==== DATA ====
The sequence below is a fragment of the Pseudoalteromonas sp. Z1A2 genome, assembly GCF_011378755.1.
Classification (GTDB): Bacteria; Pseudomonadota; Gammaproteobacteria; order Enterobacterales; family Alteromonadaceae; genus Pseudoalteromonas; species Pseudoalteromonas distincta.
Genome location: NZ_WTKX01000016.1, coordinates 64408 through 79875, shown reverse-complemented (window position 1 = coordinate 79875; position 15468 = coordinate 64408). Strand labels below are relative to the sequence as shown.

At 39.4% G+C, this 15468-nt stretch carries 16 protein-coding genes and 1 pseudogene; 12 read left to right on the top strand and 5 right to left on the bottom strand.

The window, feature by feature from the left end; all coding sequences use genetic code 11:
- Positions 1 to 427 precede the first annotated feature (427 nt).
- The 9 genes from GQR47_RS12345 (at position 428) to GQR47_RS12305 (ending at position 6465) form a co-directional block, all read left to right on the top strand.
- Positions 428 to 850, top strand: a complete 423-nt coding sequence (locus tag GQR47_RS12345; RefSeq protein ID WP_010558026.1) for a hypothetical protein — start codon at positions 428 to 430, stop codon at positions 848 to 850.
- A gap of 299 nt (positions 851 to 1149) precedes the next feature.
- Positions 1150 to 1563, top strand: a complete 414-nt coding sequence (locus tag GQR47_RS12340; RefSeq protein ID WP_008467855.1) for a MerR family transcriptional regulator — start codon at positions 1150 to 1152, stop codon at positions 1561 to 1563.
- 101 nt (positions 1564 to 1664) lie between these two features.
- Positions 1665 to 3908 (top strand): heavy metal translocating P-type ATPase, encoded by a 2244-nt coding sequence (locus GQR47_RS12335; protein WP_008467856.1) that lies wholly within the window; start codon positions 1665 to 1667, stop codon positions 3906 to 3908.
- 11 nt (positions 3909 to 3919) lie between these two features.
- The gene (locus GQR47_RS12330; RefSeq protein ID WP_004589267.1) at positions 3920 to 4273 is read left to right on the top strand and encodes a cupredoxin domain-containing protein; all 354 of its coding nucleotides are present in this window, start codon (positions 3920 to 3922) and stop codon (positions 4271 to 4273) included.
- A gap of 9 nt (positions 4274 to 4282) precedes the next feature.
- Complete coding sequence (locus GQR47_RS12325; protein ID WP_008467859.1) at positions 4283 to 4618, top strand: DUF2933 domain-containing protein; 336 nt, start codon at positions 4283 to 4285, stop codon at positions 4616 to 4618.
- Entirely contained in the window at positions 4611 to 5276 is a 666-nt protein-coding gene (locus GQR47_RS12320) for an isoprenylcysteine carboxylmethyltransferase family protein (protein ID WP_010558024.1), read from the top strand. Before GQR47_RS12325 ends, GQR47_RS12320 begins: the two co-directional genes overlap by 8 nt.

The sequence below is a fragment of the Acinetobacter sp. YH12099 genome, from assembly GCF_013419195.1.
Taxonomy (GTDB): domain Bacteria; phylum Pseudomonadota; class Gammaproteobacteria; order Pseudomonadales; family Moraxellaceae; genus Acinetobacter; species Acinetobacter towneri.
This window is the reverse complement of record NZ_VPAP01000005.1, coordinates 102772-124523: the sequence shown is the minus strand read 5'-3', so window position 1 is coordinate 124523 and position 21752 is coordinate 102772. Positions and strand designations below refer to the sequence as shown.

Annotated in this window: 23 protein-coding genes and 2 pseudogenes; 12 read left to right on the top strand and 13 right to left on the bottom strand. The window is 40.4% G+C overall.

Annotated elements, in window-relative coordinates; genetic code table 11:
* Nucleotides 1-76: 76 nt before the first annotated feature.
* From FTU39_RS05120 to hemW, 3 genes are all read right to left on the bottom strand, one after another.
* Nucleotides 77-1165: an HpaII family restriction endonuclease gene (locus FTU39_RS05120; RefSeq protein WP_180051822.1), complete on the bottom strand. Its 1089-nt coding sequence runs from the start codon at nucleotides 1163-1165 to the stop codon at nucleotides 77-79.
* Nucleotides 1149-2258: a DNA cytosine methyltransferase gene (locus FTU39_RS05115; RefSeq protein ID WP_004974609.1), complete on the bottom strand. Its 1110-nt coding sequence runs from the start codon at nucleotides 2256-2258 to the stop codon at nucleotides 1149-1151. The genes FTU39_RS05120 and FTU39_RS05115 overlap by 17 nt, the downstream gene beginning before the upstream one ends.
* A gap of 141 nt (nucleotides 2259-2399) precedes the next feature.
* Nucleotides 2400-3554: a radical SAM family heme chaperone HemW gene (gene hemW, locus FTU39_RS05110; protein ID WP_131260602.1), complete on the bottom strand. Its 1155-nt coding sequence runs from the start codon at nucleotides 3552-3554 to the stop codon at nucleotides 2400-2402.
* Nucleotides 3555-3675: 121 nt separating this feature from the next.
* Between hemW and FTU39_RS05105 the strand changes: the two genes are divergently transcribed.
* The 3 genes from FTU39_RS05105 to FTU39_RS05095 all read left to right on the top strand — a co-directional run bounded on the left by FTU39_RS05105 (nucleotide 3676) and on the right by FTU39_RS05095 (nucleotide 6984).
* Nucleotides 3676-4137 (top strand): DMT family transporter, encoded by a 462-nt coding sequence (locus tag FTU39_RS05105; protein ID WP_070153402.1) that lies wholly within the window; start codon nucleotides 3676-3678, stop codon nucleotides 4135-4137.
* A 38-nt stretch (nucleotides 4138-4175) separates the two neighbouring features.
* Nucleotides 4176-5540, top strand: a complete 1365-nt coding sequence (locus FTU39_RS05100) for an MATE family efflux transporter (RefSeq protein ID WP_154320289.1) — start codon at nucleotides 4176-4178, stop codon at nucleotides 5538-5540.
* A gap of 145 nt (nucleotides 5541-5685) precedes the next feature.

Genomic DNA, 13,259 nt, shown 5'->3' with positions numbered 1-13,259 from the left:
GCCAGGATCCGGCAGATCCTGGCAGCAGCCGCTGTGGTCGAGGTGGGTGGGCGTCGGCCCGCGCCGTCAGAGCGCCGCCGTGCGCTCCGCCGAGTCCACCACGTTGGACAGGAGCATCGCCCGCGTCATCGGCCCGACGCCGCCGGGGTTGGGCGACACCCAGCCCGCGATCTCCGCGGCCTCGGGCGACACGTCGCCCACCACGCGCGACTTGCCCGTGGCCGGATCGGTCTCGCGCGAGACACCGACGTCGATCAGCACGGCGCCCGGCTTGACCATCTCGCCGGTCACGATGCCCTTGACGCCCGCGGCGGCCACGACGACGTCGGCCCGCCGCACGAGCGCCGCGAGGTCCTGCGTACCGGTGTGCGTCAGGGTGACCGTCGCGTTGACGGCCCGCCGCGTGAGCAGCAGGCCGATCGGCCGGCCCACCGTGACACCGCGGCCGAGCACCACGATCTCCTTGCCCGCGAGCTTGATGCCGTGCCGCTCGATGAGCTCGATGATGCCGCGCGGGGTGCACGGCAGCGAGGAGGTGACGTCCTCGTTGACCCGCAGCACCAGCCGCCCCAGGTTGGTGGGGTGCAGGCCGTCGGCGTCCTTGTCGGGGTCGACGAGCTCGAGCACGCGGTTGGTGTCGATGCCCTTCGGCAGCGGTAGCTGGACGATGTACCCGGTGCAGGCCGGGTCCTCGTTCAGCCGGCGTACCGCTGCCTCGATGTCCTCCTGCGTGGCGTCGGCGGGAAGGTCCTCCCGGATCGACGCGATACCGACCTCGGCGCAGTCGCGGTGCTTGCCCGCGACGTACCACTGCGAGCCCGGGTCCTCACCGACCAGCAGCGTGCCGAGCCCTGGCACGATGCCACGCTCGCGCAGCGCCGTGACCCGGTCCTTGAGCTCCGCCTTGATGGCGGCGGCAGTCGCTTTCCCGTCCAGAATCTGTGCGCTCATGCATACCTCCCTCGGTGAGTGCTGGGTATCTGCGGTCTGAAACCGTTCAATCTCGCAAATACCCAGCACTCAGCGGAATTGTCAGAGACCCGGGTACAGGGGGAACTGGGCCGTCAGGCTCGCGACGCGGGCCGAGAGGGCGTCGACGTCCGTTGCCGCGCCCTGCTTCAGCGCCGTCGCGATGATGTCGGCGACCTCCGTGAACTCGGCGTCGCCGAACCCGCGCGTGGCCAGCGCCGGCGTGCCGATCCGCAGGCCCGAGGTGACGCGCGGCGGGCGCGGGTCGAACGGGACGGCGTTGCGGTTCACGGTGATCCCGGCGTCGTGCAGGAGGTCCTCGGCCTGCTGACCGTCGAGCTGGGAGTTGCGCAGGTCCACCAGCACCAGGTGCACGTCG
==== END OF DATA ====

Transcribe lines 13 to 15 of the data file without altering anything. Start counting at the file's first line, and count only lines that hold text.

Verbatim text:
- 11 nt (positions 3909 to 3919) lie between these two features.
- The gene (locus GQR47_RS12330; RefSeq protein ID WP_004589267.1) at positions 3920 to 4273 is read left to right on the top strand and encodes a cupredoxin domain-containing protein; all 354 of its coding nucleotides are present in this window, start codon (positions 3920 to 3922) and stop codon (positions 4271 to 4273) included.
- A gap of 9 nt (positions 4274 to 4282) precedes the next feature.